Busting Bilingualism

Anyone who knows me should know that I start salivating whenever I even hear the word “language.” Those who know me even better know that I speak 4 languages, some more fluently than others. Whenever I see articles that attest to the fact that those individuals who are talented enough to master more than one language, I can’t help but get a little excited because it makes me feel special. I mean, who wouldn’t? However, is there really a correlation between multilingualism and cognitive performance?

My interest in multilingualism was sparked when I watched this video by a not-too-famous YouTuber. Spoiler alert: she’s not actually speaking those languages, that’s what we in the industry call “gibberish.” So I got to thinking about how she must be cognitively advantaged if she can even feign knowledge of all of those languages. However, a later video of hers disproves this. So I did some research.

An experiment conducted by Simon and Wolf in 1963 put bilinguals and monolinguals to the test in cognitive performance. In their task, participants were presented with a color and a shape on one side of a screen. If the figure was red, they had to push a button on the right side of the keyboard. If it was blue, a button on the left was pressed. The experiment varied in congruent and non-congruent trials where sometimes the color and the side of the screen it was presented on were similar, and sometimes that was not the case. The experiment showed that both types of participants performed equally, disproving that cognitive function was superior in bilingual people. This task was performed with people of varying levels of multilingual proficiency. For example, one trial consisted of native English speakers, native English speakers who also spoke Spanish, and English-Spanish interpreters whose jobs require them to be fluent in multiple languages. All participants performed the same regardless of level of proficiency in multiple languages.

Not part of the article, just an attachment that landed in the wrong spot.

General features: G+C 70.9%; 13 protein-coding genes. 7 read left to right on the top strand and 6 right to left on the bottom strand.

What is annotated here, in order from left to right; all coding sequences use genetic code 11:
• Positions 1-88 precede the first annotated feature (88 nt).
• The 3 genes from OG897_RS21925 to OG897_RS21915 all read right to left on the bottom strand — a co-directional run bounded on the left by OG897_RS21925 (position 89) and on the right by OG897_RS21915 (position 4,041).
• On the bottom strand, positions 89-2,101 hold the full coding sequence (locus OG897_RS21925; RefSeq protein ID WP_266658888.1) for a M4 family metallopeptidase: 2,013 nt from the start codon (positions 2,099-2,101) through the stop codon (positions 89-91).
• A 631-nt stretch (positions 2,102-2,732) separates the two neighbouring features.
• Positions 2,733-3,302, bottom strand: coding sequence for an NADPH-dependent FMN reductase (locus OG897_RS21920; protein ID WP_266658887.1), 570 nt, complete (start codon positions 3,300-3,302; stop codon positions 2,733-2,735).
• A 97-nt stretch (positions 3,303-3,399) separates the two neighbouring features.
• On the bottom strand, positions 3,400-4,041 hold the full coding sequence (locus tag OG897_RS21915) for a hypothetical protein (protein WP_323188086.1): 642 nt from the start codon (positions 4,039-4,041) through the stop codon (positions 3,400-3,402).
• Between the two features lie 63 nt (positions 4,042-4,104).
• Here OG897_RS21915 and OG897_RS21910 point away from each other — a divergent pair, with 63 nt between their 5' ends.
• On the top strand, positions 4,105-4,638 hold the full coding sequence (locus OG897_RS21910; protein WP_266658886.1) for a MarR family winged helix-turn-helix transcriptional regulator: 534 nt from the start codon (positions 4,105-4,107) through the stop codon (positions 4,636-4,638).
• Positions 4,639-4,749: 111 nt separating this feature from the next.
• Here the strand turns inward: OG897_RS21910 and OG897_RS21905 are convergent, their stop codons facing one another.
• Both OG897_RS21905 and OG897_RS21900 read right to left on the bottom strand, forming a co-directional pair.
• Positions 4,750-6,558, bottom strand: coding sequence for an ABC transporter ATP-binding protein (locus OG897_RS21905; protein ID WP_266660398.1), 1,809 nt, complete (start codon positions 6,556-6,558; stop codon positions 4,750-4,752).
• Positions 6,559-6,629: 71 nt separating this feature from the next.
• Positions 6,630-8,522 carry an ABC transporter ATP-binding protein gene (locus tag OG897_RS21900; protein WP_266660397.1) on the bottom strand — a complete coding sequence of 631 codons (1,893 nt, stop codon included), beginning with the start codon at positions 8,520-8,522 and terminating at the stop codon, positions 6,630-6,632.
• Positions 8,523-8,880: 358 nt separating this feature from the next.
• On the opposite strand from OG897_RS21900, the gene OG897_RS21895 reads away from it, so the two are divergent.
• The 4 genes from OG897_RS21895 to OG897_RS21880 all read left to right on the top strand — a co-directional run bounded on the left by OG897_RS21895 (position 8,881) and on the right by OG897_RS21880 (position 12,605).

Furthermore, research has shown that the level of proficiency in basic lexical tasks is decreased across languages in bilingual participants. Time and attention are divided between the two languages, so the learner doesn’t go as in-depth into the language as monolingual speakers of the same language do. In a fluency test, participants were given a letter or category and one minute to name as many words as possible either beginning with the letter or in the category. At the end of the minute, bilingual participants showed a much lower total number of words said than their monolingual counterparts.

So the next time you think that learning a language will help you in the workplace, you need to weigh in on the good, the bad, and the ugly of being multilingual. Yes, you’ll be able to communicate with several different types of people, but does the benefit really outweigh the cognitive cost?

2 thoughts on “Busting Bilingualism

  1. kharner

    I’d be interested in seeing more cons of learning a second language. When I have gone abroad, I feel like most people, especially in Europe, speak at least 2 languages, and such is becoming the norm for most of the world. I am trying to become fluent in Spanish. In my opinion, the benefits of learning a language far outweigh the cost of not going deep enough in one. It is hard for me to believe that learning a second language takes away from your knowledge of the first language. If anything, learning Spanish has better helped me understand English grammar and structure. It requires you to start from scratch and learn the Spanish grammar before being exposed immersed in the language, which is typically the opposite of how humans naturally acquire language. What are your thoughts on this?

    1. mgehlsen Post author

      I definitely think that learning Spanish has helped me understand English grammar and syntax more, but at the same time it’s thrown me off a bit. Sometimes I find myself following the grammar structures of Spanish in an English-speaking environment and vice versa. And I did disagree with what some of the articles said when they mentioned that the level of lexical comprehension was lower in the native language because through cognates, I know what some English words mean without having come across them in casual conversation or in a class before.

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